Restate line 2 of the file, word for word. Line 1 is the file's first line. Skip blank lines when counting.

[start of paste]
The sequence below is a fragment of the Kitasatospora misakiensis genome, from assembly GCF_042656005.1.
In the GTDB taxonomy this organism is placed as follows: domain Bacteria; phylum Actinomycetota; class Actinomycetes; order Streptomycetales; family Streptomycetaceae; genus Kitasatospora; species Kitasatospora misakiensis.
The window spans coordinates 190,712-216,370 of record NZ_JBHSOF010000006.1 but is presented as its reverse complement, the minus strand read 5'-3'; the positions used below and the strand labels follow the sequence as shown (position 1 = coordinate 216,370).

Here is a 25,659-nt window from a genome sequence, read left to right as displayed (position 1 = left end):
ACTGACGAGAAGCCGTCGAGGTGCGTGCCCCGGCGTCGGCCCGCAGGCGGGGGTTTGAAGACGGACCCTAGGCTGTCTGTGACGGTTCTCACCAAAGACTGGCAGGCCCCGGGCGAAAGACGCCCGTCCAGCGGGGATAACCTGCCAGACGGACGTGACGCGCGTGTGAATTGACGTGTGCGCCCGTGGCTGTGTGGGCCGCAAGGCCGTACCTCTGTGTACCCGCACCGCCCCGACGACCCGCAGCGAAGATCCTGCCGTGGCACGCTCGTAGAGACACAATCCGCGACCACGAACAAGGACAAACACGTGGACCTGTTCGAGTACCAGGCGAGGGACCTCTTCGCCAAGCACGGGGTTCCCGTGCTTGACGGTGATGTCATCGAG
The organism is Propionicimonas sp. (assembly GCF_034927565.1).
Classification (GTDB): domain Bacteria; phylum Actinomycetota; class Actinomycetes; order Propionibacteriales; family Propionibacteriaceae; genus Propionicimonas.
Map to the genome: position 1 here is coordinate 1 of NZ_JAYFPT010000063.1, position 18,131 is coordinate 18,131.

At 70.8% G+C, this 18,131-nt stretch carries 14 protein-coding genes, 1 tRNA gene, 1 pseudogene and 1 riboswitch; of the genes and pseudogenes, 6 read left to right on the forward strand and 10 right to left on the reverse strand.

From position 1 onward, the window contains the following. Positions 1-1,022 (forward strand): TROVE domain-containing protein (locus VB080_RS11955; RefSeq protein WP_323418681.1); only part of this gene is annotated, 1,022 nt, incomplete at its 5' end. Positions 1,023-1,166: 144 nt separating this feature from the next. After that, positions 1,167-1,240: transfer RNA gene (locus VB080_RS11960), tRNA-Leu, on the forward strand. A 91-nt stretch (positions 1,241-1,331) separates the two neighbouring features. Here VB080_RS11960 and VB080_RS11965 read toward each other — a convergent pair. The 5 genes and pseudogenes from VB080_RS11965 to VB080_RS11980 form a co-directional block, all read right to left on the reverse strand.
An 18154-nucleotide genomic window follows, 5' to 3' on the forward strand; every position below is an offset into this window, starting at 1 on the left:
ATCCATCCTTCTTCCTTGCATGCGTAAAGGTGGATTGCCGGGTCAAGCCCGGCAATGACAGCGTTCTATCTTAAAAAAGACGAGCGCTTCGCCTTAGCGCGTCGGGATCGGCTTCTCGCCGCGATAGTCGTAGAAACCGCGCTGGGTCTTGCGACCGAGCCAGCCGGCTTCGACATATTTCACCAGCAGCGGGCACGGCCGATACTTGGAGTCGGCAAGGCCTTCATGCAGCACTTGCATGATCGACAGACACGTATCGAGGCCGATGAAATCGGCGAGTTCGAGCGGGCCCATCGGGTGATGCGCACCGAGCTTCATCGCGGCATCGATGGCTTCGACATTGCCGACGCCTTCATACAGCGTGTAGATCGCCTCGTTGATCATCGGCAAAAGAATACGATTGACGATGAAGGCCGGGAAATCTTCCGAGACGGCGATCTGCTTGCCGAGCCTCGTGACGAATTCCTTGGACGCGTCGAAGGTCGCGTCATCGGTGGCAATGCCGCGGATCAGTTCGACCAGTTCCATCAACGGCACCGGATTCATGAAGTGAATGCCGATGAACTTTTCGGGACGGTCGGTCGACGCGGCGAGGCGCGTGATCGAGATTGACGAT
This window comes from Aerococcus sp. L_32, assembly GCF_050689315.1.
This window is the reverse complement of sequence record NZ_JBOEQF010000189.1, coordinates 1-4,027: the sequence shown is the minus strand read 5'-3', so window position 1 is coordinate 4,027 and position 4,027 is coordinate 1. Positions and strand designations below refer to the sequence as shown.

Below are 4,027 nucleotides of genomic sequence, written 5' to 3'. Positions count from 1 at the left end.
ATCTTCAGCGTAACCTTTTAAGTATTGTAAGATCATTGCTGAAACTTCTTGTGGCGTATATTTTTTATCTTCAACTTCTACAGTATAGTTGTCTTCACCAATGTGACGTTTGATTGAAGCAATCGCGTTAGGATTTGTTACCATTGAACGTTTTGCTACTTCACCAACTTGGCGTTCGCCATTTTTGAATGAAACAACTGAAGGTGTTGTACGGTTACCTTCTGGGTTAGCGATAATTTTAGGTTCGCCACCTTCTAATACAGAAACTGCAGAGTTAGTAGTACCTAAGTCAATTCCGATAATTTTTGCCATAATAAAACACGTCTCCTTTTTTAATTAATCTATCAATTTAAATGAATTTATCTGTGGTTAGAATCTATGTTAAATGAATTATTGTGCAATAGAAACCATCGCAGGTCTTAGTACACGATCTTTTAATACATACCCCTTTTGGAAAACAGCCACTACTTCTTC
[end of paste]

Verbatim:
In the GTDB taxonomy this organism is placed as follows: domain Bacteria; phylum Actinomycetota; class Actinomycetes; order Streptomycetales; family Streptomycetaceae; genus Kitasatospora; species Kitasatospora misakiensis.